The online site cpan.org has thousands of library modules available, and the CPAN command installed with perl will automatically download and install any of them by name.

    Several packages exist which will parse G-code and give the novice easier access to the command arguments, such as:

    Gcode::Interpreter::Ultimaker;

    Regex’s have their place, but they’re difficult to create (especially for a novice), difficult to read, and almost impossible to debug. The debugger won’t “step through” a regex like it will do in code, and you can’t print intermediate results. It’s an opaque operation that either works or it doesn’t.

    Even if the online libraries didn’t do exactly what you wanted, you’d be much better off saying something like:

    my $Command = substr($GCodeLine,0,2);

    This places the first 2 chars of $GCodeLine into variable $Command, which can be examined with an if() conditional:

    if( $Command eq “G0” || $Command eq “G1” ) …

    This is much easier to read and debug.

    1. The regexes required for gcode are not going to be that complex, and once you’re done with the whitespace trimming and comment ignoring in explicit string manipulation code I’d say it is pretty much a wash, but since Perl has strong UNIX text processing roots regex seems like a fine way to go. But as the author said, there are many ways to do this and you could just as well do it with some gcode modules from CPAN or write an equivalent gcode parser in LUA or Brainf*ck or whatever you choose, the point is not the Perl utility functions, the point is that gcode is more malleable than people tend to realize off-hand, and it is not hard to modify it in post-processing.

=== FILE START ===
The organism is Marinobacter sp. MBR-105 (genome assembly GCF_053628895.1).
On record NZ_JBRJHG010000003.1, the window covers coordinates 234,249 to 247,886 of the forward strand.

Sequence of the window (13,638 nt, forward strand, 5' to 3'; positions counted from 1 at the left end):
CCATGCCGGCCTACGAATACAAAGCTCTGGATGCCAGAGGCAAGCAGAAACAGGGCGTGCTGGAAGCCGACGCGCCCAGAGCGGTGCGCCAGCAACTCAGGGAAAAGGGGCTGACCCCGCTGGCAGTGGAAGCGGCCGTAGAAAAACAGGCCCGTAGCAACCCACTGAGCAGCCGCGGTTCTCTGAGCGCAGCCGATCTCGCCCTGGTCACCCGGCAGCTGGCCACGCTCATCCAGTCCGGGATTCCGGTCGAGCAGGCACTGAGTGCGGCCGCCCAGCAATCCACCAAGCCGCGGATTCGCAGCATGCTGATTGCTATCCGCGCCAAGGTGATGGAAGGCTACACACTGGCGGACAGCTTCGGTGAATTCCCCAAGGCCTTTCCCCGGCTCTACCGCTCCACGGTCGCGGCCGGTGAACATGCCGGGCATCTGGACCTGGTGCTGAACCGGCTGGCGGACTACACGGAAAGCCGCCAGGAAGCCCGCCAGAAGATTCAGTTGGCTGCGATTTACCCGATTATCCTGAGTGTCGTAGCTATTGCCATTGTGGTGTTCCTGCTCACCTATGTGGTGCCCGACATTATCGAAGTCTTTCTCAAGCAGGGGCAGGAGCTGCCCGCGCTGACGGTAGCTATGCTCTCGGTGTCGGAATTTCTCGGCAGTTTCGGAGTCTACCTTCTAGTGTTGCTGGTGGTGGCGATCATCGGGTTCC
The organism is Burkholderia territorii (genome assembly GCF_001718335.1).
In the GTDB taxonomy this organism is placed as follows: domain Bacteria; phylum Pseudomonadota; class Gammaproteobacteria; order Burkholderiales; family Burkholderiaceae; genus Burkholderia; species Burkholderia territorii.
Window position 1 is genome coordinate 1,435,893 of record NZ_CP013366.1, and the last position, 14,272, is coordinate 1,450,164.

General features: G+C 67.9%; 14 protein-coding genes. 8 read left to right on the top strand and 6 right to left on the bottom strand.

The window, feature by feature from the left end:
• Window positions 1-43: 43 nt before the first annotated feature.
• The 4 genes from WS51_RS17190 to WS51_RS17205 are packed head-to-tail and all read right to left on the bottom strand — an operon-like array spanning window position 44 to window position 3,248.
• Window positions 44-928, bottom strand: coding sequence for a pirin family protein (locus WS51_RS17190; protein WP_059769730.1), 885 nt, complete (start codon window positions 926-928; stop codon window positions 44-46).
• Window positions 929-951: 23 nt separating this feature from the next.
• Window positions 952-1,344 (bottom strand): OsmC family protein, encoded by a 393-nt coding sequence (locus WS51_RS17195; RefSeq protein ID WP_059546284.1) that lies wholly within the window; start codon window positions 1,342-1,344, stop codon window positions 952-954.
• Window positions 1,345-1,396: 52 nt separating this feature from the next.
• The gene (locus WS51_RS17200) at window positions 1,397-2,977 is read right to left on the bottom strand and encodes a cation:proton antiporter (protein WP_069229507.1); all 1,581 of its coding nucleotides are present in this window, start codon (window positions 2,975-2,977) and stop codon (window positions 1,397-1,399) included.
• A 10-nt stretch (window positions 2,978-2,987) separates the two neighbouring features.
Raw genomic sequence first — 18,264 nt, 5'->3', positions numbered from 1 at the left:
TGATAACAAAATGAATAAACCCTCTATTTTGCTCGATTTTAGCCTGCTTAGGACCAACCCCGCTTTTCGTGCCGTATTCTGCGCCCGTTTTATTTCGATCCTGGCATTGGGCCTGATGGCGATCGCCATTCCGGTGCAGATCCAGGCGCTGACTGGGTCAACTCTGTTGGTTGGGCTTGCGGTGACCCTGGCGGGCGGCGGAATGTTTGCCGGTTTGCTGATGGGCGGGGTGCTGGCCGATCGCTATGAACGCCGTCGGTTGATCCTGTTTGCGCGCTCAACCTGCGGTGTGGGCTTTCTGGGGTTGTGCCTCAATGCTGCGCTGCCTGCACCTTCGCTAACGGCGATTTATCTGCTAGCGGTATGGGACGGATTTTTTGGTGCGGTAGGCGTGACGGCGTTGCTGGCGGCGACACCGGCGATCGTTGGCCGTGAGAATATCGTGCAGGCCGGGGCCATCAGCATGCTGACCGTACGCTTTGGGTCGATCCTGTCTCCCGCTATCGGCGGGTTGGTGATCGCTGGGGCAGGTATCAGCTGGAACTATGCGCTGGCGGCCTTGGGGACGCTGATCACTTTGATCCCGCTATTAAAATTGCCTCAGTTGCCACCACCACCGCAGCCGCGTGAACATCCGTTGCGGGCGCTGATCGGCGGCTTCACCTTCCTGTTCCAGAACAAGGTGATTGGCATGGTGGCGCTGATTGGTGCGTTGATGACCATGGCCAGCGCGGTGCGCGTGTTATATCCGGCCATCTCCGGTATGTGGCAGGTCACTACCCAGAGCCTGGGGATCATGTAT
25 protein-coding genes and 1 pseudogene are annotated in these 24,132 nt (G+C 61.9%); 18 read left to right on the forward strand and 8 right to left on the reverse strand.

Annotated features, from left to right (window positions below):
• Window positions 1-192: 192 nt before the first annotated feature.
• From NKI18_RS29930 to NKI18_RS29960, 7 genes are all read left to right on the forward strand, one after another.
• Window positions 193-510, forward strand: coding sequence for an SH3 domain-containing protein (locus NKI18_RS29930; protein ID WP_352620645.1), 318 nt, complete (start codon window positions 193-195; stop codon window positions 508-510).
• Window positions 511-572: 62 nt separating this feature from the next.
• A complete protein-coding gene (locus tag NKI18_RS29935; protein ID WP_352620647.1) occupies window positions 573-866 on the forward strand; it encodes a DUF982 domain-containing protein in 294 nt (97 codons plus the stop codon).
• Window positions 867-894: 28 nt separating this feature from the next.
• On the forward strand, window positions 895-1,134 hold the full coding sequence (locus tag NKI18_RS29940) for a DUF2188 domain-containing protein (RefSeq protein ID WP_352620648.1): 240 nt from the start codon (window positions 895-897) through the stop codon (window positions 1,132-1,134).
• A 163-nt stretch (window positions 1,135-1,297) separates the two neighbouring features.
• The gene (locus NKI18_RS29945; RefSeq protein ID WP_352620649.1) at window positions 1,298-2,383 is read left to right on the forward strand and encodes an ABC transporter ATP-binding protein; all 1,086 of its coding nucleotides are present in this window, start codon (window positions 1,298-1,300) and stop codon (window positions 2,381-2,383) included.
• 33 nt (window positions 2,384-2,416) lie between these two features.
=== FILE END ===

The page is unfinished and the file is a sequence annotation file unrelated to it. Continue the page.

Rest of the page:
2. Hey there, thanks for the addition and professional opinion. I agree, these packages might be useful tools in some cases. But I’ve tried them in a few projects, and I tell you flatly: They’re no good for this. In reality, the subtleties of 3D printer G-code, i.e. commented parameters and additional verbose output, coming in many flavors, require more flexibility. And just ironing over that with substr() will end in a catastrophe.

    1. It helps with oozing when printing multi colour parts. Possibly also prevents filament from getting stuck in the extruder, in the case that many layers with one colour is printed.

      Preventing ooze: before switching from filament 1 to 2 the printer will print a bit on the cube, then retract while moving to get all that could ooze out. Then a bit of filament 2 will be printed to get the extruder pressure back to normal printing conditions. This ensures that each colour comes out of the extruder virtually as if there was only one colour, and the other colour does not ooze, or “drip” on the print.